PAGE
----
How to Account for Website Development – Part 8

August 18, 2014

So far in this series, we have covered quite a bit related to the accounting treatment of website development costs. This part of the series will define useful lives of websites; discuss capitalization of costs and amortization.

Useful life

Useful life is a notion left up to judgment as many other items are in US GAAP. US GAAP is unfortunately not a rigid set of rules but more of a set of guidelines that suggest accepted accounting policies. The nature of the components of a website is so varied it can be difficult to determine a useful life for the entire website. In any case, the useful life of your website is most likely going to be very short considering the rate at which technology is advancing and the progression of social media.

The design, structure and function of a website typically last 2 – 5 years. Thus, within 2 – 5 years of the initial implementation of a website, most organizations have their decaying websites redesigned, rebuilt and given a complete make-over that leaves the site looking nothing like the original site. The old site is now dead. Our clients typically use 3 – 5 years as a standard however we always recommend considering the actual useful life of your website. For example, if your nonprofit’s strategic plan or IT plans are to overhaul the website every 2 years, then judgmentally it makes sense to use 2 years as the useful life. The ultimate determination of the useful life of your nonprofit’s website is a matter of judgment based on your nonprofit’s unique facts and circumstances. Please contact us to discuss any questions or unique scenarios that you may have.

Capitalizable costs

Now that useful life has been discussed, let us examine capitalizable costs. The only costs for computer website developed or obtained for internal use that shall be capitalized include:

  • External costs of services and materials consumed in developing or obtaining the website;

o   Fees paid to third parties for the development of the website during the application development stage

o   Employee’s travel related expenses incurred in performing their roles in developing the website

o   Costs to obtain computer software from third parties

  • Payroll and related costs for employees that work on the project but to the extent of the time spent directly on the project. Examples include employees who spend time coding during the application development stage.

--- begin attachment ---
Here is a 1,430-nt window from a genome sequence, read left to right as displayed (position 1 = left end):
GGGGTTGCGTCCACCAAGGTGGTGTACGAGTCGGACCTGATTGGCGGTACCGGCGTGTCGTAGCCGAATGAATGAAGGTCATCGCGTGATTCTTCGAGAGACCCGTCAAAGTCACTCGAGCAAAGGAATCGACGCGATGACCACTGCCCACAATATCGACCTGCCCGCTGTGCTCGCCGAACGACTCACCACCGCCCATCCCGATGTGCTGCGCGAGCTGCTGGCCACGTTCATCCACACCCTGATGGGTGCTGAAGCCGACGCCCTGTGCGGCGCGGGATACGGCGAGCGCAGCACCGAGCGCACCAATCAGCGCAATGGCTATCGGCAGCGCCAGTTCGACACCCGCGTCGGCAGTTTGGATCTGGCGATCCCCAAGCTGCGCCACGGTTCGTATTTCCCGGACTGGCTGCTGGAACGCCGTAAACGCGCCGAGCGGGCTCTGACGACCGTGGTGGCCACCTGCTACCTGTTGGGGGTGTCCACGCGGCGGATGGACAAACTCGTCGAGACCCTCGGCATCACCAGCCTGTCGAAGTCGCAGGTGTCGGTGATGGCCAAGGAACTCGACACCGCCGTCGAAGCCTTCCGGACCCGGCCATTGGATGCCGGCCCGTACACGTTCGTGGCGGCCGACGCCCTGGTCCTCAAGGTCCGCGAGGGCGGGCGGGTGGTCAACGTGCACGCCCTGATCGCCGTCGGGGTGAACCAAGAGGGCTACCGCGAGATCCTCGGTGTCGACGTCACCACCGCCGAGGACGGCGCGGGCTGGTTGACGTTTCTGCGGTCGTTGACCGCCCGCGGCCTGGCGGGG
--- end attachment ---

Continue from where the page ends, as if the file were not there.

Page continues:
• Interest costs incurred during development of the website. See more below on capitalizable interest costs.

FASB Section 835-20-20 defines interest costs as “interest recognized on obligations having explicit interest rates, interest imputed on certain types of payables… and interest related to a capital lease…with respect to obligations having explicit interest rates, interest cost includes amounts resulting from periodic amortization of discount or premium and issue costs on debt.” The interest costs incurred should be recognized over the capitalization period. FASB Section 835-20-25 defines the capitalization period as the period that covers “the duration of the activities required to get the asset ready for its intended use, provided that expenditures for the asset have been made and interest cost is being incurred.” Once all three parts are occurring, the capitalization period begins and will continue until the three conditions are no longer present.

Note: general and administrative and overhead costs should not be capitalized.

Another important question to answer is “when should capitalization of costs begin (other than interest costs as discussed above)?” The answer can be fairly simple. Capitalization of costs (see interest costs capitalization above) begins when the preliminary project stage is complete AND management (with proper authority) implicitly or explicitly authorizes and commits to funding the project and that it is at least probable that the project will be completed and will be used as intended. Executing contracts with a vendor and approving expenditures for internal development are both examples of authorization.

If you become aware that completion of the project is less than probable capitalization of costs should cease and impairment considered (discussed in part 10 of the series). At the point the project becomes substantially complete and ready for use as intended (typically after completing all substantive testing) capitalization of costs shall end.

New development activities will most likely generate the need to consider the remaining useful life of the website that is being replaced. If your organization is replacing old software with new software, any unamortized costs of the existing software should be expensed once the new software is ready for use as intended.


The costs of developing websites should be amortized on a straight-line basis over its useful life unless management determines that there is a systematic and rational basis that better represents the website’s use. Amortization of each element of the website should begin once the website is ready for its intended use (in other words – at the point in which all substantial testing is completed). If a component is not functional because it relies completely on the completion of a separate component – begin amortization of that component when both components are ready for their use as intended.

If you feel you have a unique scenario and need help deciding how to account for your website please feel free to contact us. Part of our job is to help you help yourself. This concludes part 8 of the series; stay tuned for more in this series. Part 9 will discuss impairment.

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